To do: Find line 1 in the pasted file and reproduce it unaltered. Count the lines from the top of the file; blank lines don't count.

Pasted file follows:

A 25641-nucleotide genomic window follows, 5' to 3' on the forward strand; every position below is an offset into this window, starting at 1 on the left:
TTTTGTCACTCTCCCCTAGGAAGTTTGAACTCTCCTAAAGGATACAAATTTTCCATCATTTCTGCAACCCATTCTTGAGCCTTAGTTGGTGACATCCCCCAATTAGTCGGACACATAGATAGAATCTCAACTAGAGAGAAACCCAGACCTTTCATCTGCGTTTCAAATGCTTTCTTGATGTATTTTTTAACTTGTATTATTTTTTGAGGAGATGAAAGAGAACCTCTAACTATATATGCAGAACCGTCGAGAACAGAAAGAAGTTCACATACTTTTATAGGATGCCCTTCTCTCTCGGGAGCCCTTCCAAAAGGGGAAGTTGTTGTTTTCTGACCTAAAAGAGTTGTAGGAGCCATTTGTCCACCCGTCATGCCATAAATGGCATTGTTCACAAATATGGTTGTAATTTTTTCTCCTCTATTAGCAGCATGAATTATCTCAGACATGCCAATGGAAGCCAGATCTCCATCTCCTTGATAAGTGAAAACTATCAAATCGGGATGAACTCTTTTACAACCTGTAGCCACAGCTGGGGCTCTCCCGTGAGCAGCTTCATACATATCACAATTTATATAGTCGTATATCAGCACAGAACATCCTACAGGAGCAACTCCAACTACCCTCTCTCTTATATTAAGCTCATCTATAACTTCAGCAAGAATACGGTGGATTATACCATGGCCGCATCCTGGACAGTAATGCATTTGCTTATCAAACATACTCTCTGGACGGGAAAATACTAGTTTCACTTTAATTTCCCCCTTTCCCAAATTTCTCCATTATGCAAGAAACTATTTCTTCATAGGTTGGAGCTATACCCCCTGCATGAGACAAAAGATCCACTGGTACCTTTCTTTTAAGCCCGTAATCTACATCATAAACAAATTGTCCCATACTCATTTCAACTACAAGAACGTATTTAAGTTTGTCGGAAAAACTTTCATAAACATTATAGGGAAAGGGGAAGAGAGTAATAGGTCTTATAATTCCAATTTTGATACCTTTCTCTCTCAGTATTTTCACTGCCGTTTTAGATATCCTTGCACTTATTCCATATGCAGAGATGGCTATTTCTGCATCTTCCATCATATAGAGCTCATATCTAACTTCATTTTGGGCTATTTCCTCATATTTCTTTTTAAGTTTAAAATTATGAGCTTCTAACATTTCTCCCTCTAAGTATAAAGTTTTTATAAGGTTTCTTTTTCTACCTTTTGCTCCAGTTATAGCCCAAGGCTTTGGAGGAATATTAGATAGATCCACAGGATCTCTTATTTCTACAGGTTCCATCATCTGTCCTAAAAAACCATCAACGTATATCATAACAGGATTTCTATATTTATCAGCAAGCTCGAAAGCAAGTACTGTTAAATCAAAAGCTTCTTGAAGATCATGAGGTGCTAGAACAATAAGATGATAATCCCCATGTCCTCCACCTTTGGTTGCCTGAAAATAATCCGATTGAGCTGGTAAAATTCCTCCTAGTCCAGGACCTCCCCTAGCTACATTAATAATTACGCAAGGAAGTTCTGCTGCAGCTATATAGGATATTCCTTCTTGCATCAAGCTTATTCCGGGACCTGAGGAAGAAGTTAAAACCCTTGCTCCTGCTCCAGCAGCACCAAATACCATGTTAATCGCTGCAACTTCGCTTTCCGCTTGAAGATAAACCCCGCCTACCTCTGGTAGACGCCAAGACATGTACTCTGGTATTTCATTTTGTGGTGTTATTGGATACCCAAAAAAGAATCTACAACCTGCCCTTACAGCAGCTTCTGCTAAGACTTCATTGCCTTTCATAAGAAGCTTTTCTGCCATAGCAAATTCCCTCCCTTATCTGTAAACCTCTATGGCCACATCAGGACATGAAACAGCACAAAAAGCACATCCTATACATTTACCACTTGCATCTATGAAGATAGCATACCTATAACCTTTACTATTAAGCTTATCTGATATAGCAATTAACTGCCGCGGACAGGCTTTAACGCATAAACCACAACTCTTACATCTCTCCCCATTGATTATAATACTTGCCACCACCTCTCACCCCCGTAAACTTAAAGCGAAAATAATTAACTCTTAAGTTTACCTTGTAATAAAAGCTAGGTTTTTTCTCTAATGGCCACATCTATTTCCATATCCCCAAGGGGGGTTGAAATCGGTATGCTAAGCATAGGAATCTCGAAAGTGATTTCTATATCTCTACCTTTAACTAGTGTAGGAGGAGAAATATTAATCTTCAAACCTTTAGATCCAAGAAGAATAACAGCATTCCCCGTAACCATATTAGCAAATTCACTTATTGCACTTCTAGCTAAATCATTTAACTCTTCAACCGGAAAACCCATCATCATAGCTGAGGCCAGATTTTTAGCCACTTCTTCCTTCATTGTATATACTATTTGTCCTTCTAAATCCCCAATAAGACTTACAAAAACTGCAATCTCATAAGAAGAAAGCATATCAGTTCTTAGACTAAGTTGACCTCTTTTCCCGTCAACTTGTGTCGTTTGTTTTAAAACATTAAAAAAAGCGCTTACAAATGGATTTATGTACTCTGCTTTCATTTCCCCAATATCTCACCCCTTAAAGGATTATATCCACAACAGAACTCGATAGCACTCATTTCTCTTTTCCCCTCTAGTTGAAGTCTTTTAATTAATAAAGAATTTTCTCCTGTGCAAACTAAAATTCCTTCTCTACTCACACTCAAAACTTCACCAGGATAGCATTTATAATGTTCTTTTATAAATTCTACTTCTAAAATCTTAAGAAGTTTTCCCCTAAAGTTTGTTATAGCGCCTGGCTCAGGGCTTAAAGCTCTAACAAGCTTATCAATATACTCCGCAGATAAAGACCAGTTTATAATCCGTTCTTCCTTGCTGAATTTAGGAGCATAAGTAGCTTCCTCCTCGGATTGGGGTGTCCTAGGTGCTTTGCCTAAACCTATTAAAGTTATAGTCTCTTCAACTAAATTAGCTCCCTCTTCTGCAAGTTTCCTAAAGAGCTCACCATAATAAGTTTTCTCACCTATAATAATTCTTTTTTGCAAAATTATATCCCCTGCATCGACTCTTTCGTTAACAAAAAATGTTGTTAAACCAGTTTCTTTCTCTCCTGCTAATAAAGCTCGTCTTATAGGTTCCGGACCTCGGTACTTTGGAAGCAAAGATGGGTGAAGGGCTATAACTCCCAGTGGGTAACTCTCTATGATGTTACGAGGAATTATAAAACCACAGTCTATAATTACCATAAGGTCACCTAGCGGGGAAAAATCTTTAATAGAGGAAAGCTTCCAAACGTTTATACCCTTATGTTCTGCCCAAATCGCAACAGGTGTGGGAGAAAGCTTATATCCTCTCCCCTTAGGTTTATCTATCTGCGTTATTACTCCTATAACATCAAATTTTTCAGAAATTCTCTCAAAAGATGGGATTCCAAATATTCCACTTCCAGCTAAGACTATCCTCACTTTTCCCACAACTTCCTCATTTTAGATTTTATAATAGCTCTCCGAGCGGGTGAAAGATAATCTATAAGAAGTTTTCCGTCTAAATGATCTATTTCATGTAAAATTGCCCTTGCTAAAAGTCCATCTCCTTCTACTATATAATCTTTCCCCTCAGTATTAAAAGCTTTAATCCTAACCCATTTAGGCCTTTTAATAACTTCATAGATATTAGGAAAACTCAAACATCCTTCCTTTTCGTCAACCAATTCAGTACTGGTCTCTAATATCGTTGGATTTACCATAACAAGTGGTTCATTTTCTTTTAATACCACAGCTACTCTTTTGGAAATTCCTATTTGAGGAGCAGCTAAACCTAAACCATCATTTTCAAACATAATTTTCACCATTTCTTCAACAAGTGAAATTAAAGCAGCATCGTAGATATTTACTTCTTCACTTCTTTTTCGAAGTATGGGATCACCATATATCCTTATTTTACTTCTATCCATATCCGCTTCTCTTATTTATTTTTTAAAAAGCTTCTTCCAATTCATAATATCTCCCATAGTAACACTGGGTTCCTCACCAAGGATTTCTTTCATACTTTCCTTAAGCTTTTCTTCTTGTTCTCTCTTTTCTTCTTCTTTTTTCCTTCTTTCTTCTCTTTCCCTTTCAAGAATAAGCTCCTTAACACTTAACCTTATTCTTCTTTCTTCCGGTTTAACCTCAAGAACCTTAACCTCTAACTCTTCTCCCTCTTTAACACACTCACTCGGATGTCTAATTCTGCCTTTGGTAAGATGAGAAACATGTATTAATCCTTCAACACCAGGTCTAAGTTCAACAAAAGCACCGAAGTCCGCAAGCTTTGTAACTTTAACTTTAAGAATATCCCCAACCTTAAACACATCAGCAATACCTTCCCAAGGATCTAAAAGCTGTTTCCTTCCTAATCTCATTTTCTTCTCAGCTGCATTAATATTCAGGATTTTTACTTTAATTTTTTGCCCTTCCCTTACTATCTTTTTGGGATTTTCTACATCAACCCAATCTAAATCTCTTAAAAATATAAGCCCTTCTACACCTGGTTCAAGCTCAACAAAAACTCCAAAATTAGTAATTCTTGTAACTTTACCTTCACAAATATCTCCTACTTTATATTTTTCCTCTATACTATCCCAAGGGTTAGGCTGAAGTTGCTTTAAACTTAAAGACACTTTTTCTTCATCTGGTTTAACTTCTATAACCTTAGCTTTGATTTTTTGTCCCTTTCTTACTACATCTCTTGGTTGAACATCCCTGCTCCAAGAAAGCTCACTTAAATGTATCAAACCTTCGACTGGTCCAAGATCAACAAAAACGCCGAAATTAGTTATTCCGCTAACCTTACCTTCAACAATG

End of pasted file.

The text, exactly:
A 25641-nucleotide genomic window follows, 5' to 3' on the forward strand; every position below is an offset into this window, starting at 1 on the left: